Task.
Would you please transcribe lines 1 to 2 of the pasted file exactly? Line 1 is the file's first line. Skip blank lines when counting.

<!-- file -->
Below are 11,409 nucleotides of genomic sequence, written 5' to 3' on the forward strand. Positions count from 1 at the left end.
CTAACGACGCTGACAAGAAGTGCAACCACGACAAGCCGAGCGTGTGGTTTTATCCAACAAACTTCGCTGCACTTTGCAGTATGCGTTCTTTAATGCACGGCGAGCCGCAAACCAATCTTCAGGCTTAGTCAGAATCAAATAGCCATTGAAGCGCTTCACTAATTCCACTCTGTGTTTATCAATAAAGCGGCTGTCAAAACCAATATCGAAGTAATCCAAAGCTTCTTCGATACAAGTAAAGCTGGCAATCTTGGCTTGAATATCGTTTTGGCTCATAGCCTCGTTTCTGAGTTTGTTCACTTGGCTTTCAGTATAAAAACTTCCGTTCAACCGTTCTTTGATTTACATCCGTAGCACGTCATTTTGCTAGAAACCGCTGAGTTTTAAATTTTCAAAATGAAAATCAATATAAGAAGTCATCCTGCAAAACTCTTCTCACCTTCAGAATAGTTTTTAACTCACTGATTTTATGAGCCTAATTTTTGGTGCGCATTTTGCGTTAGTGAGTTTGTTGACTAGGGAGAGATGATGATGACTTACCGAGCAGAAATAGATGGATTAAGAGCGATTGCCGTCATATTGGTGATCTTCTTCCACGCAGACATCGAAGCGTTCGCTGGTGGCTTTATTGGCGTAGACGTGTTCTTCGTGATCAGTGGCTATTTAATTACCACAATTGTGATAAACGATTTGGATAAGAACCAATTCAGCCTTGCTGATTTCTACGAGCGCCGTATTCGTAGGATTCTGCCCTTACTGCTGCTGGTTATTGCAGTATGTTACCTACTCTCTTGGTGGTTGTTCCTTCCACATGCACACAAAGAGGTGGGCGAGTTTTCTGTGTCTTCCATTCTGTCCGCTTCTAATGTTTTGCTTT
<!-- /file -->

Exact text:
Below are 11,409 nucleotides of genomic sequence, written 5' to 3' on the forward strand. Positions count from 1 at the left end.
CTAACGACGCTGACAAGAAGTGCAACCACGACAAGCCGAGCGTGTGGTTTTATCCAACAAACTTCGCTGCACTTTGCAGTATGCGTTCTTTAATGCACGGCGAGCCGCAAACCAATCTTCAGGCTTAGTCAGAATCAAATAGCCATTGAAGCGCTTCACTAATTCCACTCTGTGTTTATCAATAAAGCGGCTGTCAAAACCAATATCGAAGTAATCCAAAGCTTCTTCGATACAAGTAAAGCTGGCAATCTTGGCTTGAATATCGTTTTGGCTCATAGCCTCGTTTCTGAGTTTGTTCACTTGGCTTTCAGTATAAAAACTTCCGTTCAACCGTTCTTTGATTTACATCCGTAGCACGTCATTTTGCTAGAAACCGCTGAGTTTTAAATTTTCAAAATGAAAATCAATATAAGAAGTCATCCTGCAAAACTCTTCTCACCTTCAGAATAGTTTTTAACTCACTGATTTTATGAGCCTAATTTTTGGTGCGCATTTTGCGTTAGTGAGTTTGTTGACTAGGGAGAGATGATGATGACTTACCGAGCAGAAATAGATGGATTAAGAGCGATTGCCGTCATATTGGTGATCTTCTTCCACGCAGACATCGAAGCGTTCGCTGGTGGCTTTATTGGCGTAGACGTGTTCTTCGTGATCAGTGGCTATTTAATTACCACAATTGTGATAAACGATTTGGATAAGAACCAATTCAGCCTTGCTGATTTCTACGAGCGCCGTATTCGTAGGATTCTGCCCTTACTGCTGCTGGTTATTGCAGTATGTTACCTACTCTCTTGGTGGTTGTTCCTTCCACATGCACACAAAGAGGTGGGCGAGTTTTCTGTGTCTTCCATTCTGTCCGCTTCTAATGTTTTGCTTT